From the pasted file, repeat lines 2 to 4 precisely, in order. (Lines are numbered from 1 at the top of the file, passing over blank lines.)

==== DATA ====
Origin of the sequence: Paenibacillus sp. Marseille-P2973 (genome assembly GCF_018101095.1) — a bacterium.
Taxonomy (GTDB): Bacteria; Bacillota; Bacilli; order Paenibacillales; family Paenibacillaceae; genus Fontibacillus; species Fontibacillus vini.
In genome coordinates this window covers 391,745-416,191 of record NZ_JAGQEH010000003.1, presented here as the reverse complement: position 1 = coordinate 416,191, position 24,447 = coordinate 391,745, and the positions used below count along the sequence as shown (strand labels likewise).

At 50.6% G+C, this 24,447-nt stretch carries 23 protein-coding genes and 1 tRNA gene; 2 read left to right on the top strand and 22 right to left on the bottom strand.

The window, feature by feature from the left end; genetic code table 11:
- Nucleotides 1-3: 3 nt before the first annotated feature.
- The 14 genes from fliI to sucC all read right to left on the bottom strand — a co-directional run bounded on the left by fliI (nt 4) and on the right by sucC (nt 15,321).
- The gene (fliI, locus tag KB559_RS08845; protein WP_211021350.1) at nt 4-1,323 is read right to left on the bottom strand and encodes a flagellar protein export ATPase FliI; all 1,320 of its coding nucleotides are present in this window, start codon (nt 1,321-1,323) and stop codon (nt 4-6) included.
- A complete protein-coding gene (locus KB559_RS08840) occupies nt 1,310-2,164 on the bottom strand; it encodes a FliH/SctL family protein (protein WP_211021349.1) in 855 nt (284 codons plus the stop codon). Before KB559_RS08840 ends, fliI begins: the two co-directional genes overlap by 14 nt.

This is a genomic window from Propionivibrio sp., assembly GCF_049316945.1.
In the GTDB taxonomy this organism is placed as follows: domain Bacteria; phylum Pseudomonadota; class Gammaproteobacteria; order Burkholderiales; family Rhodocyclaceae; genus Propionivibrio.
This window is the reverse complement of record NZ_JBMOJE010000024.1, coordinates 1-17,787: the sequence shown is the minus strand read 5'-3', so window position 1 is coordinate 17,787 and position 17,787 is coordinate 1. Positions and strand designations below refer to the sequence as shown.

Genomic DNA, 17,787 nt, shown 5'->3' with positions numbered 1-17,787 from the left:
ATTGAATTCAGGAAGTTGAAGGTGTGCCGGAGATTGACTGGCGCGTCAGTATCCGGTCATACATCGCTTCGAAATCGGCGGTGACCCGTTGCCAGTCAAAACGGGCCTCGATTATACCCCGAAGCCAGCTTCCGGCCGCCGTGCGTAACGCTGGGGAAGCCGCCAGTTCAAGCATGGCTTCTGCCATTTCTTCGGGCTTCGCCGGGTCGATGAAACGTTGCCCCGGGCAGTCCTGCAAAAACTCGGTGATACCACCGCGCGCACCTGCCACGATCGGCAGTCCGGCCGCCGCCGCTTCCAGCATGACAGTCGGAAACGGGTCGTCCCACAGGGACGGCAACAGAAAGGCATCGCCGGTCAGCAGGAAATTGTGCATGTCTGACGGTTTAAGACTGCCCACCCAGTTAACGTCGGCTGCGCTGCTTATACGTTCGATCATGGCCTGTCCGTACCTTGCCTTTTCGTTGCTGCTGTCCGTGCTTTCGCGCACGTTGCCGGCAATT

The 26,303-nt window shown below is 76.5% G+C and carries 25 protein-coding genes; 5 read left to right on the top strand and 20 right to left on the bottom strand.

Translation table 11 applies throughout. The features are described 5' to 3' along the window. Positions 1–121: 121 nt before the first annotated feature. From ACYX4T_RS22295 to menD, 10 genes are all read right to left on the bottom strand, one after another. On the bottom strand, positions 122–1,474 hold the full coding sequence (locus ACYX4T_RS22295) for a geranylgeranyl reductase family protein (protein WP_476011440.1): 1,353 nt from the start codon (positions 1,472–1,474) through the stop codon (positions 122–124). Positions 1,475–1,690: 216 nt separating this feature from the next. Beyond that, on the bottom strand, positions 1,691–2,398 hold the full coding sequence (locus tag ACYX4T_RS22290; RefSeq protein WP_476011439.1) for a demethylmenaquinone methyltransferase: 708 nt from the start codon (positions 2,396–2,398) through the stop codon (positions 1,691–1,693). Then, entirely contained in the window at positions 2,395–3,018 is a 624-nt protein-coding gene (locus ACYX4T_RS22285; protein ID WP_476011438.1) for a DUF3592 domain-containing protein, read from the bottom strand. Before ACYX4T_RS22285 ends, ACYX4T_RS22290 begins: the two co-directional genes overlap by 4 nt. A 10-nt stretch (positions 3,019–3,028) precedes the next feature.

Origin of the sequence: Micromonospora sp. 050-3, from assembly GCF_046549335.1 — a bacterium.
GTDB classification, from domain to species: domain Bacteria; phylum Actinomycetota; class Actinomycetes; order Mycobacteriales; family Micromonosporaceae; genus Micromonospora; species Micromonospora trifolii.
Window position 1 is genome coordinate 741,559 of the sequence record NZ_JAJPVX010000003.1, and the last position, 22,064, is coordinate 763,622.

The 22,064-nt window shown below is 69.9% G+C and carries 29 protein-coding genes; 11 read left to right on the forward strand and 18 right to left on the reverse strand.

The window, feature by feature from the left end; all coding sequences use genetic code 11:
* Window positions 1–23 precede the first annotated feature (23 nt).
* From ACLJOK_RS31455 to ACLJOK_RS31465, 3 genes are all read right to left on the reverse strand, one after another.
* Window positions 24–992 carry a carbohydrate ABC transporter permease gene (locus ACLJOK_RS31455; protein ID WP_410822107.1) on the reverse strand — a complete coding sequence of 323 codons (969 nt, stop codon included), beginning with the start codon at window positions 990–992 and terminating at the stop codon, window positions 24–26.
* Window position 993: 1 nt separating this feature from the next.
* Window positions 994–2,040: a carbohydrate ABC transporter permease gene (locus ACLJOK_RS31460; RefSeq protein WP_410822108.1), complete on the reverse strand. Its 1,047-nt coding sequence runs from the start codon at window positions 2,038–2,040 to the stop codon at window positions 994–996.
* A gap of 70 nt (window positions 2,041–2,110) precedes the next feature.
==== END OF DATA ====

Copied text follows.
Taxonomy (GTDB): Bacteria; Bacillota; Bacilli; order Paenibacillales; family Paenibacillaceae; genus Fontibacillus; species Fontibacillus vini.
In genome coordinates this window covers 391,745-416,191 of record NZ_JAGQEH010000003.1, presented here as the reverse complement: position 1 = coordinate 416,191, position 24,447 = coordinate 391,745, and the positions used below count along the sequence as shown (strand labels likewise).

At 50.6% G+C, this 24,447-nt stretch carries 23 protein-coding genes and 1 tRNA gene; 2 read left to right on the top strand and 22 right to left on the bottom strand.